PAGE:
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Program on Cunningham, Rauschenberg Brings Together Dance and Visual Art

AT THE FOREFRONT OF THE AVANT-GARDE: The choreography of Merce Cunningham and the visual art of Robert Rauschenberg are the focus of a special program at Princeton University next week. Pictured here are dancers Andrea Weber and Daniel Squire at a rehearsal of “Xover,” created in 2007 when Mr. Cunningham was 88 and Mr. Rauschenberg was 83. (Photo by Anna Finke; Courtesy of the Merce Cunningham Trust)

AT THE FOREFRONT OF THE AVANT-GARDE: The choreography of Merce Cunningham and the visual art of Robert Rauschenberg are the focus of a special program at Princeton University next week. Pictured here are dancers Andrea Weber and Daniel Squire at a rehearsal of “Xover,” created in 2007 when Mr. Cunningham was 88 and Mr. Rauschenberg was 83.
(Photo by Anna Finke; Courtesy of the Merce Cunningham Trust)

The legendary collaboration between choreographer Merce Cunningham and visual artist Robert Rauschenberg is the subject of “Spheres of Influence,” a three-part presentation at Princeton University Art Museum from 6:30 to 9:30 p.m. on Valentine’s Day. The program includes an exhibition, dance performance, and panel discussion among experts on Mr. Cunningham, who died in July, 2009 after a lengthy career at the forefront of the avant-garde.

After dancing in the company of choreographer Martha Graham for six years, Mr. Cunningham presented his first program of solo works set to the music of John Cage, who would become his frequent collaborator and life partner, in 1944. Nine years later, Mr. Cunningham founded his own troupe. He developed a unique aesthetic based on a radical approach to space, time, and chance. Mr. Cunningham’s last work, Nearly Ninety, premiered at the Brooklyn Academy of Music in 2009. The company was disbanded on the last day of 2011 following a farewell tour.

In addition to Mr. Rauschenberg, Mr. Cunningham also formed artistic alliances with Jasper Johns, Frank Stella, Andy Warhol, Sol LeWitt, and other artists and architects. But Mr. Rauschenberg, who was the company’s resident designer, was his most frequent collaborator.

“There are so many things that are special about these two and their collaborations,” says Claudia LaRocco, a frequent contributor on dance to The New York Times and the moderator of the evening’s panel discussion. “So many of the traditions and aesthetics that are still in play today can be traced back to the nexus that was happening in and around the Cunningham company, whether you’re talking about Rauschenberg or other artists. So often, those names come up as touchstones.”

The program will start in the museum’s Marquand Mather Gallery with a tour of a selection of paintings, drawings, and prints from the 1960s and 70s. Included are works by Mr. Rauschenberg created specifically for the Cunningham company, on loan from the Robert Rauschenberg Foundation. The exhibition is the first of several the museum will present through the new Rauschenberg Loan Bank Program. The museum was chosen as a pilot institution for this initiative.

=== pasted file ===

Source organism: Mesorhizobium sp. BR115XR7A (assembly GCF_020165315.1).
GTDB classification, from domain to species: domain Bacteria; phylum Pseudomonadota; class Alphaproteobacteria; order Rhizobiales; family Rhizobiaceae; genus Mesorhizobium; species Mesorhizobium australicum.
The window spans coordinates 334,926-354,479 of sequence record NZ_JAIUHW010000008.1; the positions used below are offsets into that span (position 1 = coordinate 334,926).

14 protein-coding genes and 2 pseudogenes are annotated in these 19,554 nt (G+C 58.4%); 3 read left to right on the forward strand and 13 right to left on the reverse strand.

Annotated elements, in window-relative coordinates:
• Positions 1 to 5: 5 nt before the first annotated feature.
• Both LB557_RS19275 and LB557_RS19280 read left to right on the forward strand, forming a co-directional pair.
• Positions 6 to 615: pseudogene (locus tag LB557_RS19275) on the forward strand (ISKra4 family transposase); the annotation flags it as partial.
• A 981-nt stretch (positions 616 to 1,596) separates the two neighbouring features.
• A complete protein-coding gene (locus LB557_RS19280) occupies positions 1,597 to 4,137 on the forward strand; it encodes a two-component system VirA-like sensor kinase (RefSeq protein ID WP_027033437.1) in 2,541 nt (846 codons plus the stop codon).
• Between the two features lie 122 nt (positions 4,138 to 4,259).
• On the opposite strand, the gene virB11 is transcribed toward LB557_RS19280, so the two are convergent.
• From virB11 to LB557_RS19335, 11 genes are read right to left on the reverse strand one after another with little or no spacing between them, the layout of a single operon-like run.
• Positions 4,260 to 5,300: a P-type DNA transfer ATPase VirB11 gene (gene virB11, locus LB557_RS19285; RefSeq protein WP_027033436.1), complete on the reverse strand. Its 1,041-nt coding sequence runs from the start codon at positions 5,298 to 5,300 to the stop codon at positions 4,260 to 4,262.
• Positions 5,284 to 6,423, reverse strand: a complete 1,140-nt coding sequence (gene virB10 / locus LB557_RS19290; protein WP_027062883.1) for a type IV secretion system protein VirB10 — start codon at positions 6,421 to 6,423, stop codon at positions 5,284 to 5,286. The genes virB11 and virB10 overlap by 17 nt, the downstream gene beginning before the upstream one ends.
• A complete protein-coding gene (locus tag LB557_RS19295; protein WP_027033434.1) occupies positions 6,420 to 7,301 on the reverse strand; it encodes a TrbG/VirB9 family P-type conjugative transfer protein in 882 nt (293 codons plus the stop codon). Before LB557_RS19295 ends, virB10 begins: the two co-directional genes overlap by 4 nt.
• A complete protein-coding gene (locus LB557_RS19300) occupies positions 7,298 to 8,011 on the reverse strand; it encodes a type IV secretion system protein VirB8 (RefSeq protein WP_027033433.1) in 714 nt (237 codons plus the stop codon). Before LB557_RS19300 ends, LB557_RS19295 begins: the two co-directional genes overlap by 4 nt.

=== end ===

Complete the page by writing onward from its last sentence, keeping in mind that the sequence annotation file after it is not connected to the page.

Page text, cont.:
Next, a group of Princeton University dance students will perform a “MinEvent for Princeton,” a combination of excerpts from Cunningham’s choreography. Silas Riener ’06, a prominent contemporary dancer who studied in the University’s Program in Theater and Dance and a former member of the Cunningham company, has staged the program. The performance follows a recent programming technique of the Cunningham Trust to present curated compilations of the choreographer’s important works set to new music. The score is by Jeff Snyder, co-director of PLOrk [Princeton Laptop Orchestra] and Cenk Ergun, a graduate student in music composition.

“One thing that’s lovely about this evening is that it starts off with a chance to look at some of these Rauschenberg works, which can be one way in for people,” says Ms. LaRocco. “Just as you might think about spending time with a non-representational painting or work of art — Cunningham’s choreography functions in the same way. The eye can travel in so many different ways. If you think about classical ballet, there is a particular hierarchy on stage, so the eye is looking at one thing. Cunningham broke that open. It can be challenging, but liberating to watch.”

While Mr. Cunningham’s work is considered far off the traditional grid, his dancers were always highly trained with the same level of athleticism and technical finesse as those involved in classical ballet. In fact, numerous ballet troupes including American Ballet Theatre, the Paris Opera Ballet, and the Rambert Dance Company have presented his pieces.

Like many who watch dance, Ms. La Rocco began to fall for the Cunningham aesthetic only after seeing the company perform a few times. “It wasn’t an instantaneous love for me with Cunningham,” she says. “Sometimes it takes a few tries to get adjusted. I remember seeing a [Cunningham] show at the Joyce Theatre a few years ago. I realized that there isn’t anything to hold onto. There was a really distinct feeling of, ‘Oh, there’s nothing to get. This is just like walking through your day and being alive, being happy with it.’”

Panelists joining Ms. LaRocco will include Nancy Dalva, the Merce Cunningham Trust Scholar-in-Residence; John King, composer/performer and former co-director of the Cunningham company’s music committee; Abigail Sebaly, Cunningham Research Fellow at the Walker Art Center; and Mr. Riener.

“We really wanted to have different types of panelists,” Ms. LaRocco says. “All of these folks have deep connections to the traditions at play. I’m hoping they will all speak about their particular access points and their thoughts about collaboration and interdisciplinary work.”

A reception in the museum’s Sterling Morton Gallery will conclude the evening. The public is invited free of charge.

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